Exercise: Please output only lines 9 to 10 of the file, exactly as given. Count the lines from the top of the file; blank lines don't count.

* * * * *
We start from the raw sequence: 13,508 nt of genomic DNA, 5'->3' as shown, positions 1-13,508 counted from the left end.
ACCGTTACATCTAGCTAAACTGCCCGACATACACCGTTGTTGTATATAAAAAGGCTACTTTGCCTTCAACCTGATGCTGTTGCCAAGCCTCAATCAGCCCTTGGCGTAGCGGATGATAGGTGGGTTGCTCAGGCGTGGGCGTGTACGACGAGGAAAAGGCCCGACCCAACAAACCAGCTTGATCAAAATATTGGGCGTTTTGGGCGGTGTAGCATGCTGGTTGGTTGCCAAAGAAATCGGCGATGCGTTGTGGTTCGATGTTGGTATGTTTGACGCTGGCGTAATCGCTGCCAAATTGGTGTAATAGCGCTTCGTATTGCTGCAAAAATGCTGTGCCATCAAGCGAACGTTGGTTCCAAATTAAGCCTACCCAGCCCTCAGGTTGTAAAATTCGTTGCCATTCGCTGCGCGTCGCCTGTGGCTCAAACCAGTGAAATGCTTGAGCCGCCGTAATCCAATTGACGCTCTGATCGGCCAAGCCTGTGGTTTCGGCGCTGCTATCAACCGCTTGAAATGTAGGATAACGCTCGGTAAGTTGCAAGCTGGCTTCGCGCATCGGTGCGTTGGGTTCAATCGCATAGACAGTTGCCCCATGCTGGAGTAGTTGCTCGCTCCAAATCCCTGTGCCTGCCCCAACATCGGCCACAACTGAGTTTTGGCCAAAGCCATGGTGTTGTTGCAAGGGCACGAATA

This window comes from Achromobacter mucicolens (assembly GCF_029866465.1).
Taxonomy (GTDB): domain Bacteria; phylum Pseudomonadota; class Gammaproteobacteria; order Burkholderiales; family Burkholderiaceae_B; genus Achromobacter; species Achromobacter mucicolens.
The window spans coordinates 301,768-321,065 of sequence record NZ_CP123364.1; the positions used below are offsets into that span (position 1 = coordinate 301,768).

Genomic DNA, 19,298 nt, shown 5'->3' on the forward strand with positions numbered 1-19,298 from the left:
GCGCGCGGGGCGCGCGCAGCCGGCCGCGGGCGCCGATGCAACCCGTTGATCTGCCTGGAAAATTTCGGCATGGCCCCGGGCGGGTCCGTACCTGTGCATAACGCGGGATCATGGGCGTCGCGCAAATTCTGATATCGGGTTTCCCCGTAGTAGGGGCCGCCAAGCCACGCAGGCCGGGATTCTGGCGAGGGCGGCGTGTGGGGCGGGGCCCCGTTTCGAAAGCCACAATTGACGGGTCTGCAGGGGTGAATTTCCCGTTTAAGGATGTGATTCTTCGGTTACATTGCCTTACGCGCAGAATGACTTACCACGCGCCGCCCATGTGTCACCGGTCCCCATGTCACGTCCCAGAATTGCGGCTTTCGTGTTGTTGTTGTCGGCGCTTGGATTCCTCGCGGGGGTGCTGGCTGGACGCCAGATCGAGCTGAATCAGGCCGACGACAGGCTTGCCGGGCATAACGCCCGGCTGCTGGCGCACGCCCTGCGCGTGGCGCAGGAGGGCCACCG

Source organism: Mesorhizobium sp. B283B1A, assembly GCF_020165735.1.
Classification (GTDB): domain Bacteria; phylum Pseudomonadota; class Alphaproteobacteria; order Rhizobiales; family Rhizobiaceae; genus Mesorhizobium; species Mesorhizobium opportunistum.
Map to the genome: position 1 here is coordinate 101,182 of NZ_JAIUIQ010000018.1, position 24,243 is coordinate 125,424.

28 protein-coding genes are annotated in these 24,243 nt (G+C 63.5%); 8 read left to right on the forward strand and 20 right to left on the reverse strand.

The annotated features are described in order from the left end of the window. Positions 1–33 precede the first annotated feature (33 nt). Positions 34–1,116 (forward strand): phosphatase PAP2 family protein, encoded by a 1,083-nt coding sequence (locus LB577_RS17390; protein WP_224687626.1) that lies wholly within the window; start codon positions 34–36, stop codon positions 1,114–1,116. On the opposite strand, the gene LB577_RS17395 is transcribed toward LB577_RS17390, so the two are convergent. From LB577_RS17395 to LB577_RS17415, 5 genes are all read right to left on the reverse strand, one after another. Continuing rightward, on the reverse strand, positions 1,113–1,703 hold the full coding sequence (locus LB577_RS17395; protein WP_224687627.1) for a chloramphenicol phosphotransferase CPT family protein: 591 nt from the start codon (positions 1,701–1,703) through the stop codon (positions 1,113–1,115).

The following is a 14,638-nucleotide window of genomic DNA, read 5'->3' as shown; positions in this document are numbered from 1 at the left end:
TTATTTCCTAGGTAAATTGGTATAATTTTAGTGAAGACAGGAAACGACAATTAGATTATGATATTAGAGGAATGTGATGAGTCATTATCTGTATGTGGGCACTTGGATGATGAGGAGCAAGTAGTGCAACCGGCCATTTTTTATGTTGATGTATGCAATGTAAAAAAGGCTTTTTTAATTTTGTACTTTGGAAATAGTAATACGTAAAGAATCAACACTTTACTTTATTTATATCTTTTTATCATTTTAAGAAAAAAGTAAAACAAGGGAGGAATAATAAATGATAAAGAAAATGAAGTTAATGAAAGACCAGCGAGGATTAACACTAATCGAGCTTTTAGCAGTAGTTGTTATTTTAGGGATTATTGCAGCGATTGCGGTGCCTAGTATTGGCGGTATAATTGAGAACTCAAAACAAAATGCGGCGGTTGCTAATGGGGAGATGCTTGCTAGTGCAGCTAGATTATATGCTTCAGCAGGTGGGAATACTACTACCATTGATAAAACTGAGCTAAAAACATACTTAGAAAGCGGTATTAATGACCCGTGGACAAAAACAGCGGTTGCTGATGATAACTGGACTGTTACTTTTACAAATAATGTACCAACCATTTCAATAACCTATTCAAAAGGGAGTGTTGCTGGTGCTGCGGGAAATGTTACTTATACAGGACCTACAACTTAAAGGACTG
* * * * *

Classification (GTDB): domain Bacteria; phylum Pseudomonadota; class Alphaproteobacteria; order Rhizobiales; family Rhizobiaceae; genus Mesorhizobium; species Mesorhizobium opportunistum.
Map to the genome: position 1 here is coordinate 101,182 of NZ_JAIUIQ010000018.1, position 24,243 is coordinate 125,424.